Why believing in god helps me

Christianity, Islam, Other Religions & Belief Systems.

Moderators: Blip, DarthHelmet86

Re: Why believing in god helps me

#241  Postby Onyx8 » Jan 22, 2011 6:38 pm

My understanding is that there was one Nazi excommunicated for marrying a protestant woman. Goebbels.
The problem with fantasies is you can't really insist that everyone else believes in yours, the other problem with fantasies is that most believers of fantasies eventually get around to doing exactly that.
User avatar
Onyx8
Moderator
 
Posts: 17520
Age: 63
Male

Canada (ca)
Print view this post

Ads by Google


Re: Why believing in god helps me

#242  Postby Skinny Puppy » Jan 22, 2011 7:16 pm

SafeAsMilk wrote:

Great post. I would be very happy if you provided more, I've got a few apologists that need to get nipped in the bud. As far as I'm concerned, such a list would be thoroughly on-topic :thumbup:


I used some poetic license there regarding the numbers in order to emphasis the absurdity of the church’s doctrines of hypocrisy. However, more relevant is latae sententiae excommunication, or automatic excommunication.

http://en.wikipedia.org/wiki/Latae_sententiae

Here’s a list of some recent and some not so recent excommunications. It includes only excommunications acknowledged or imposed by a decree of the Pope or a bishop in communion with him

http://en.wikipedia.org/wiki/List_of_people_excommunicated_by_the_Roman_Catholic_Church

This case in particular is revolting.
The case of the pregnant 9-year-old was shocking enough. But it was the response of the Catholic Church that infuriated many Brazilians. Archibishop Jose Cardoso Sobrinho of the coastal city of Recife announced that the Vatican was excommunicating the family of a local girl who had been raped and impregnated with twins by her stepfather, because they had chosen to have the girl undergo an abortion. The Church excommunicated the doctors who performed the procedure as well. "God's laws," said the archbishop, dictate that abortion is a sin and that transgressors are no longer welcome in the Roman Catholic Church.

http://www.time.com/time/world/article/ ... 98,00.html

Just do a web search and you’ll find many cases.

I should have added to my previous post. Anyone not familiar with Pius XII may conclude that to excommunicate Nazis would be fruitless since weren’t they heathens? Truth be told, no. A good percentage of them were practising Catholics and had Pius XII begun to excommunicate them would have caused a crisis. They (despite their barbarity) still held onto their faith and would have been at a crossroad since to follow Hitler would have put their souls at risk. That was conveniently solved by Hitler with the signing of the 1933 concordat between Nazi Germany and the Vatican.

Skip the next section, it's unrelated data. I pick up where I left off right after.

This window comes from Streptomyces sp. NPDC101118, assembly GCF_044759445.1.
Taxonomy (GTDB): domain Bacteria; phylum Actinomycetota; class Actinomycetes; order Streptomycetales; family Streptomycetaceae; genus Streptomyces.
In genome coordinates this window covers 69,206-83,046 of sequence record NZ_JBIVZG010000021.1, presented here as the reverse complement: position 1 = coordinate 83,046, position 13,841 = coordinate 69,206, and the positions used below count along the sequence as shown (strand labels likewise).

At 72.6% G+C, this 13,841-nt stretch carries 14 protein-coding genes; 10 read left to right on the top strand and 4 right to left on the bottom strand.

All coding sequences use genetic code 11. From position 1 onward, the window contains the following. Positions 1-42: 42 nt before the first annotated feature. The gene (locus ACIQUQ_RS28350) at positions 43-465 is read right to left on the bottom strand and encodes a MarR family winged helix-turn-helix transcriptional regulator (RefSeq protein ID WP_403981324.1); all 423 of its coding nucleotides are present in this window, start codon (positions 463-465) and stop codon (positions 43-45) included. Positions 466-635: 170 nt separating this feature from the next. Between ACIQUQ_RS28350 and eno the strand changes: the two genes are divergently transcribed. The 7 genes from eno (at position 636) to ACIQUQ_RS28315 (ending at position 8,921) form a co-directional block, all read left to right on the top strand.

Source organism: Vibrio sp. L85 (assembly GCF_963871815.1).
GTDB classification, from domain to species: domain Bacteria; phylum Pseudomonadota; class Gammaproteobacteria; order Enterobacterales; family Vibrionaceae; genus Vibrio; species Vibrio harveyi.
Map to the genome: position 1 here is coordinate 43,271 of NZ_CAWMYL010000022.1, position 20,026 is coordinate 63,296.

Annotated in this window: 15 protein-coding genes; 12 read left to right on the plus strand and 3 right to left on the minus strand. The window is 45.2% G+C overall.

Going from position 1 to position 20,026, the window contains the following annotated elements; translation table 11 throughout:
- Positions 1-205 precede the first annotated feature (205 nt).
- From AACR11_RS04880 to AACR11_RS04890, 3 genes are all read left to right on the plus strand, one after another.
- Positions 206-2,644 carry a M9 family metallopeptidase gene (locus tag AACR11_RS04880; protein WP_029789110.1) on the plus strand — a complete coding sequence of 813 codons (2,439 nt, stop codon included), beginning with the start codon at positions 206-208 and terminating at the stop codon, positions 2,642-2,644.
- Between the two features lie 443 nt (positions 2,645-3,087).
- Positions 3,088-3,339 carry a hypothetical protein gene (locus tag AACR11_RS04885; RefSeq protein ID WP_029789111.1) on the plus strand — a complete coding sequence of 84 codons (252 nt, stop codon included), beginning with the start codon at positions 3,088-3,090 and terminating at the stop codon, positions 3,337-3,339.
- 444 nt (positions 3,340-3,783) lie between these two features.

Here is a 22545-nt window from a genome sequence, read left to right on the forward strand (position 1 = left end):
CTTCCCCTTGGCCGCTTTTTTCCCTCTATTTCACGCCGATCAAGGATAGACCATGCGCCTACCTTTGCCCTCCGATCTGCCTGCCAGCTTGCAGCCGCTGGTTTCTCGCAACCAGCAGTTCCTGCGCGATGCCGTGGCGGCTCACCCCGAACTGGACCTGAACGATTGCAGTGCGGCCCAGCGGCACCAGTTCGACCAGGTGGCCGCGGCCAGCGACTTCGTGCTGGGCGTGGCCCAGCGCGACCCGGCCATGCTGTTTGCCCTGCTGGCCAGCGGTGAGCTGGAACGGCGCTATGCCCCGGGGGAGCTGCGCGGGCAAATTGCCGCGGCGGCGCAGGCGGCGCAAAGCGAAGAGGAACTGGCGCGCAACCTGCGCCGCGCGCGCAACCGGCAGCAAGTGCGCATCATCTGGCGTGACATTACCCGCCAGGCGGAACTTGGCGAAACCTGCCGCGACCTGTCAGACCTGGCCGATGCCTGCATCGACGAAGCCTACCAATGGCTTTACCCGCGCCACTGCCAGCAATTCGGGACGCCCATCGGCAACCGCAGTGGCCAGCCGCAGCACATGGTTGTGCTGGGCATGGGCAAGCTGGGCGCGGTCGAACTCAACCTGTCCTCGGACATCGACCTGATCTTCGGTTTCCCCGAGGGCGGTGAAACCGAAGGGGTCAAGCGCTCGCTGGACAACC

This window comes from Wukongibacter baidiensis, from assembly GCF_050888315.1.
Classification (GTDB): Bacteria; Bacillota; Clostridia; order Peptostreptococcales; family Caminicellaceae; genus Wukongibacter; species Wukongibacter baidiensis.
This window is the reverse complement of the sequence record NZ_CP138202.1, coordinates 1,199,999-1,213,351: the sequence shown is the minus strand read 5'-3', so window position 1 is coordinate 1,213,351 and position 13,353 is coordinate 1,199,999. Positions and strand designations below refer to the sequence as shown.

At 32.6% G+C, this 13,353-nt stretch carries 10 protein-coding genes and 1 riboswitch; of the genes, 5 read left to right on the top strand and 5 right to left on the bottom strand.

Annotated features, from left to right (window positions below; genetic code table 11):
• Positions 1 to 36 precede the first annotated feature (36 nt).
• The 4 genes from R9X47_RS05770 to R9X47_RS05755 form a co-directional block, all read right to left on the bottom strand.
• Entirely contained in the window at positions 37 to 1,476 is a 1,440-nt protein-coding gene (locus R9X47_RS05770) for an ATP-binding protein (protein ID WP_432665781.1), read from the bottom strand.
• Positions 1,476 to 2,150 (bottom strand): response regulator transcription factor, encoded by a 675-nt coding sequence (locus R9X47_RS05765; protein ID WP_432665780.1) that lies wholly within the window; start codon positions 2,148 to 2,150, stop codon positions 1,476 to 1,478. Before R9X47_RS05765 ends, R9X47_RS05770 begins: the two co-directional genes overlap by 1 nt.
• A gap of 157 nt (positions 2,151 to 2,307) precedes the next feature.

This concordat with Nazi Germany was negotiated by Cardinal Pacelli, who in 1939 became Pius XII. Undaunted by his wartime record, the Vatican is now attempting to have him declared a saint. In his ongoing canonisation process he has reached the venerable stage, which is Church certification that he was "heroic in virtue".

http://www.concordatwatch.eu/showtopic.php?kb_header_id=752

In my opinion, Pacelli (Hitler’s pope) should have taken whatever action was necessary to oppose Hitler and the barbarities that were committed by his regime. As god’s representative on earth (so they say) he would have had the power of god behind him in order to denounce such evil. Since (in their view) if they are the one, true church, what would they have to fear?

Matthew 16:18 KJV

And I say also unto thee, That thou art Peter, and upon this rock I will build my church; and the gates of hell shall not prevail against it.


And who is Peter? :think:

http://www.newadvent.org/cathen/12272b.htm

Oh my, he was the first pope. :o

Now if 'the gates of hell' won’t stop Jesus’ church, could the Nazis have?

A first definite step by Pacelli the evil would have been to excommunicate Nazis by the 100s or the 1000s. That would have sent a shock wave throughout Germany and would have forced Hitler to take immediate action against the church. That action would then have put the beloved Führer in direct opposition with the majority of Catholic Germans. What would have happened can only be speculated upon now, but the church would at least be able to hold its head high for having done the right thing at the right time.

They didn’t, they wouldn’t and many had to die because of that.


Now to put this into a fair perspective, yes, Pacelli did do some good. He sheltered many Jews so the story isn’t one of non-stop evil. However, a tiny hill of goodness doesn’t outweigh a mountain of evil, and as the Catholic Church would have us believe, they represent god on earth, their first thought should have been for the good of mankind, not as it appears, what was the safest course for the church to take.
User avatar
Skinny Puppy
 
Name: Sherlock Jeffrey Puppy
Posts: 9399
Age: 36
Male

Canada (ca)
Print view this post

Re: Why believing in god helps me

#243  Postby MattHunX » Jan 22, 2011 7:24 pm

Onyx8 wrote:My understanding is that there was one Nazi excommunicated for marrying a protestant woman. Goebbels.

As the Hitch always puts it, the capital "c" church does have its standards.